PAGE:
At least one undergraduate text book in “Abstract Algebra” uses the word “cubbyholes” to describe the process of sorting sets of numbers (and other things!) into mathematical “groups” so as to better understand them. I found myself thinking of this recently when I read something from a fellow blogger discussing the name by which her students call her. While she has grown to prefer being called by her first name, here at Ursuline we tend to use the professor’s last name. Doing so helps students distinguish between the professor and fellow students (therefore putting them into the correct “cubbyhole”), as some of the students are the same age as many professors. I found myself relating this issue to mathematical groups because it seems that, no matter where I teach, I am called by the same abbreviation of my name; “Doctor E.” It is a name that I have slowly adopted for myself, now often signing notes to my class on our Learning Management System with it.
Years ago, when I finally traded my series of hatchbacks and a coup for a true “mom car” that has room for both a car seat and a collapsible stroller system, I followed the advice of my husband and got a vanity plate that told the world who the driver is; “DOCTOR E.” Now, should I ever want to remain anonymous on campus, it is impossible.
It was once the case that the gear system in my car had a problem that was put on recall before my dealer could reach me to fix it. Not knowing about the problem, I innocently parked the car one morning and headed off to class. Before I could get to my classroom, I heard some of my student talking among themselves about a car that had run into a ditch. I saw a group of students that were gathered around a ditch near where I had parked my car. With a sick feeling in my stomach, I walked over to the excitement, only to see my car face down in a drainage ditch, looking like the Titanic with the front down in the ditch and the back up in the air. My immediate assumption was that I had forgotten to put it into “park”, and that this car had therefore rolled into the ditch because of my mistake. Not wanting to admit that I had made such a blunder, I walked over to the site, pretending to be just another passer-by. It was then that I realized I could not pretend that this was not my car, as, there for all the world to see, and now at eye level, was my license plate, “DOCTOR E.” I was rather surprised that the folks from Security climbed into the ditch to read the number on my parking permit before knowing whom to contact. Only later did I learn that this problem was the result of a manufacturing error, and, to make things more interesting, I was the only car east of the Mississippi River that had actually experienced difficulty with this.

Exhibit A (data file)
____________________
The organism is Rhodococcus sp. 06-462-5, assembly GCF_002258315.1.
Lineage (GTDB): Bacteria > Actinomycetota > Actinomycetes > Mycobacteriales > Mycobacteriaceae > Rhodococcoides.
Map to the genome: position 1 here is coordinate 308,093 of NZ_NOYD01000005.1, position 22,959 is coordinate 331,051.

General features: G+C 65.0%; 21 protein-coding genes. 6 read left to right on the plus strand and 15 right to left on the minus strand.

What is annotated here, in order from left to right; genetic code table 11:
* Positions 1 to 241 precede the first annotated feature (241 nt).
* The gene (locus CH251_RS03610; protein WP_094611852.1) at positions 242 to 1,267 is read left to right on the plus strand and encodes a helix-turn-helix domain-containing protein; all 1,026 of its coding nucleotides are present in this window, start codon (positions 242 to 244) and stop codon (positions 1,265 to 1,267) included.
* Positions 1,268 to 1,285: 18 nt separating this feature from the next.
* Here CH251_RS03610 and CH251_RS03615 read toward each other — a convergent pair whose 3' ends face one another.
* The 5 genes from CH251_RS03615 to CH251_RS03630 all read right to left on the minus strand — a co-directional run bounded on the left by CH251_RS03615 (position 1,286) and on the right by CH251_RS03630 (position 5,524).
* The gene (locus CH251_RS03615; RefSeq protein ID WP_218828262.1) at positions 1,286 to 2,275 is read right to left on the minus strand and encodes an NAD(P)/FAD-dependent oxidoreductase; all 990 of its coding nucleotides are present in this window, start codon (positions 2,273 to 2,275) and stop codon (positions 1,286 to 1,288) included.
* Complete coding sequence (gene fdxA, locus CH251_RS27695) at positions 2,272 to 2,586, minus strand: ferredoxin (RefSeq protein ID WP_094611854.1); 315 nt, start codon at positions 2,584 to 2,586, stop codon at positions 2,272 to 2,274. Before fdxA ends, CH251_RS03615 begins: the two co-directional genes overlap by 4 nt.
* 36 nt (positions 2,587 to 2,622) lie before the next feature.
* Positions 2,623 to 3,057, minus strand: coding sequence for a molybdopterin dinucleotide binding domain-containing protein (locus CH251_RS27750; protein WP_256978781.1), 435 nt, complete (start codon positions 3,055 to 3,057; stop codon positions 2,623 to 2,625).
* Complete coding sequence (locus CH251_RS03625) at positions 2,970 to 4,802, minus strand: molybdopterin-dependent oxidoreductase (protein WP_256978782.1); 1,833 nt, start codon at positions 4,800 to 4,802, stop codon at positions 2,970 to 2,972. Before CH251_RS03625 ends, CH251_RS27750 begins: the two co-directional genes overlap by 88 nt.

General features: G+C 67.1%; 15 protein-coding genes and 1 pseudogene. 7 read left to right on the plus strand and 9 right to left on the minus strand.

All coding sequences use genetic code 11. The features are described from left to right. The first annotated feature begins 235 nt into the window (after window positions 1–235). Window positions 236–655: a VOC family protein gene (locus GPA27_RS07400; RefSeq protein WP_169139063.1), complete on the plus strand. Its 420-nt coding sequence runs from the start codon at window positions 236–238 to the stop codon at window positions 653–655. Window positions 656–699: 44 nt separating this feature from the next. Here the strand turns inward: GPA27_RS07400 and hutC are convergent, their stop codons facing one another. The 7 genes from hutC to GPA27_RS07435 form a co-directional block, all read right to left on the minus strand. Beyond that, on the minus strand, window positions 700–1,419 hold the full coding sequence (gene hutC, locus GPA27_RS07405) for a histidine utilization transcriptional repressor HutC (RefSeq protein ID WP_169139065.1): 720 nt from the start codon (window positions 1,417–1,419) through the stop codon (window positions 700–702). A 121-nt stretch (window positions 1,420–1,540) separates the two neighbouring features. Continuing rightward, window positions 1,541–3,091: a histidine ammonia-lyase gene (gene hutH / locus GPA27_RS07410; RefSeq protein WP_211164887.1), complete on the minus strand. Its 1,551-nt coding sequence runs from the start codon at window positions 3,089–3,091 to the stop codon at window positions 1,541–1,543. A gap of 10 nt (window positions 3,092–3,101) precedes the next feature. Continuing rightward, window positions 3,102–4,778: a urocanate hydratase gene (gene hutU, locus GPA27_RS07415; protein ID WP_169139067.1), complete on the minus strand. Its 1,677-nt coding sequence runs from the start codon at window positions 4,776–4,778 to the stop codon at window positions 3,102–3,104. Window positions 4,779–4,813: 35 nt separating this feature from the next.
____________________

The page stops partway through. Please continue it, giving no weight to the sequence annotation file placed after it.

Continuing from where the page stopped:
My husband was able to convince me to get a vanity plate because he also has a vanity plate of his own. A lawyer who spends most of his days in court, his well-recognized plate reads “I LITIG8.” I remember once having to explain to my young daughter that not all license plates read as words, since the two she was used to seeing were ones that did. As a very young child just learning to read, she had difficulty trying to sound out the random letters and numbers on the license plates she often saw.
Last weekend, I found myself behind a car with a license plate that read “MS MATH” and, for a moment, was jealous. I have always wondered about ways to create a plate that somehow reads “demand equals supply” but have not been able to find a way. Of course, any of these are frivolous when compared to the plate I once saw that read (like the dimensions of a room) “SVD X GRAC”
Do any of my readers have vanity plates that relate to what you do, and if so, what are they?
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